A new innovation by Mark Zuckerberg's team will now allow blind Facebook users to 'see' photos and videos on their Newsfeed

A new innovation by Mark Zuckerberg's team will now allow blind Facebook users to 'see' photos and videos on their NewsfeedA new innovation at Facebook will soon make it super easy for blind people to use the website!

Facebook’s artificial intelligence can now automatically read out descriptions of photos and videos on their Newsfeed, which means they will be able to visualize what’s in the photo or video on their wall.
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This because the social network is now able to "understand" images such as food, people and trees, and will now be able to describe them to visually-impaired smartphone owners using what’s called a screen reader technology. This will tells users what is on the screen with a computer-generated voice.

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How is it different from the past? Well previously, Facebook simply described a blind user's News Feed by saying the name of somebody posting the image, and then saying "photo". But from now on it will be able to describe what is in the image by detecting things in it. So it would say "image may contain: two people, smiling, sunglasses, sky, outdoor, water" for a photo of a couple on holiday by the sea beach.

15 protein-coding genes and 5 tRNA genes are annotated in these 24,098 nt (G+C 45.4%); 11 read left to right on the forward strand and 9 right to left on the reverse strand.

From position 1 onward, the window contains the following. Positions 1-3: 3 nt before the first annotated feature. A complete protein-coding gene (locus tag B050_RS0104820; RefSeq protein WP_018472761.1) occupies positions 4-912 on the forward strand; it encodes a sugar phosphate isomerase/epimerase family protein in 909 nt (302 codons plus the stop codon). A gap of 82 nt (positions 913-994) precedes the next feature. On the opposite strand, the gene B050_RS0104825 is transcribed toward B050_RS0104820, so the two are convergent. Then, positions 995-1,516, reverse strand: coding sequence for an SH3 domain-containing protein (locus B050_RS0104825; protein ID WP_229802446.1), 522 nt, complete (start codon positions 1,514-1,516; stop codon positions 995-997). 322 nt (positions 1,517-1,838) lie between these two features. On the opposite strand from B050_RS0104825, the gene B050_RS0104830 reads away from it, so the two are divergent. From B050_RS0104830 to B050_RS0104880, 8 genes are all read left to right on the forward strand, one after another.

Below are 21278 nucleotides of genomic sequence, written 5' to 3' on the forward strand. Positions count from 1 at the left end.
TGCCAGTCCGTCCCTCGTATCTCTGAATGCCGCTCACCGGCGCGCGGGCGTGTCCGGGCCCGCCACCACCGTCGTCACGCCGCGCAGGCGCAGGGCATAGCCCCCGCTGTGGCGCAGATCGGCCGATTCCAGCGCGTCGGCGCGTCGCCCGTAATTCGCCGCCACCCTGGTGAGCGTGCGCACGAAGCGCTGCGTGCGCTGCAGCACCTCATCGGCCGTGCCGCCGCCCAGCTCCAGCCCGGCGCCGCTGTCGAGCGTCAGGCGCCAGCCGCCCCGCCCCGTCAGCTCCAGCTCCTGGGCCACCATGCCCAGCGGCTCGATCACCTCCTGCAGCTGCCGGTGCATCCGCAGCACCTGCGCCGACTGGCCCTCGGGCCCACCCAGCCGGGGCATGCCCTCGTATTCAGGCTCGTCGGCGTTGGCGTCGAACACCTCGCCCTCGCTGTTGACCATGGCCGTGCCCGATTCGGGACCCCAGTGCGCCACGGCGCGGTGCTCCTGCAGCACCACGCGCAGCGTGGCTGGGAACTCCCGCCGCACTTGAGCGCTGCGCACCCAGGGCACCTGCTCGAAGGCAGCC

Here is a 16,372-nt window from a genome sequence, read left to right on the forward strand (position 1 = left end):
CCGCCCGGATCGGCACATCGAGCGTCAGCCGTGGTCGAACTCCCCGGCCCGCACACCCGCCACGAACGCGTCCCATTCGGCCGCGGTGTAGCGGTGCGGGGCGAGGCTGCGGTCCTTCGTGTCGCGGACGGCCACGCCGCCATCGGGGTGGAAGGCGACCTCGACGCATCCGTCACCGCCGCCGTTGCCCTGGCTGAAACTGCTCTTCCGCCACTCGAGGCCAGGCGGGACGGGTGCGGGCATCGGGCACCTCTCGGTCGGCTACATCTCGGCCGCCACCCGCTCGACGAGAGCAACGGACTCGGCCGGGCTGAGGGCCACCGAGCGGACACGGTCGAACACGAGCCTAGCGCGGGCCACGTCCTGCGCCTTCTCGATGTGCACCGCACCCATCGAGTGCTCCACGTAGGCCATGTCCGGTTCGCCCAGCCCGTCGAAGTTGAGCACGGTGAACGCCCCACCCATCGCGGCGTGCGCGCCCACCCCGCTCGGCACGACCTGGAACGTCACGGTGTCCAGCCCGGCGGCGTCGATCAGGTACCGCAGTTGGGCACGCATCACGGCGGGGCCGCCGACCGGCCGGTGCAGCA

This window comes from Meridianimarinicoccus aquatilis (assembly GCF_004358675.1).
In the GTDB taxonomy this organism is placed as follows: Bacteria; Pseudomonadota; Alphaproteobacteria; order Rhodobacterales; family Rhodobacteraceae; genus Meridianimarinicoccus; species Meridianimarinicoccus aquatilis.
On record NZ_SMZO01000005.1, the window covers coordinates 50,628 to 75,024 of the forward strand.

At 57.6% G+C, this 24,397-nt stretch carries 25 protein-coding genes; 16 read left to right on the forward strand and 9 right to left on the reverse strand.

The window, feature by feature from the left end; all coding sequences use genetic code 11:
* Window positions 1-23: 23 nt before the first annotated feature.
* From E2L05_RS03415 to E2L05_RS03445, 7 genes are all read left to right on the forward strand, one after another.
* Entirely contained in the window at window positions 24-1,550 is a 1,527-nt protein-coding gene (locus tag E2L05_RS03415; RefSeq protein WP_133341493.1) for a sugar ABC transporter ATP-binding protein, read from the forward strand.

The company expects this technology will do wonders in increasing the user friendliness of the website for blind people because it claims there are 2 billion photos which are shared every day across Facebook, Instagram and WhatsApp, and that it has 39 million blind users and 246 million who are severely visually impaired.

Recent studies have shown that blind people often feel excluded from conversations on social media centered around photos and videos.
While the company, using image recognition technology, was able to make facebook understand the photos (such as when it suggests you what friends should be tagged in photos), it has been ramping up investment in machine learning to solve the difficult task of getting computers to better recognise objects in photos now.

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The work on automatic photo-reading for visually impaired people has been on for close to10 months now. But for a technology of this strength, it seems success has come far too quick than was expected. No doubt it is still in its nascent stages, but can recognise around 100 concepts including babies, beards, mountains, smiling and selfies with a precision of at least 80 per cent. There’ll be more as the technology becomes smarter.

Notably, Twitter also recently introduced a new feature to help blind people understand photos on its network - but Facebook's is far more advanced. While Facebook uses AI to automatically detect what's in a photo, Twitter requires users to manually add a description, which it can then narrate.

As of now, the Facebook feature is being introduced only in English on iOS devices in the US, UK, Canada, Australia and New Zealand and the company plans to expand it in the future.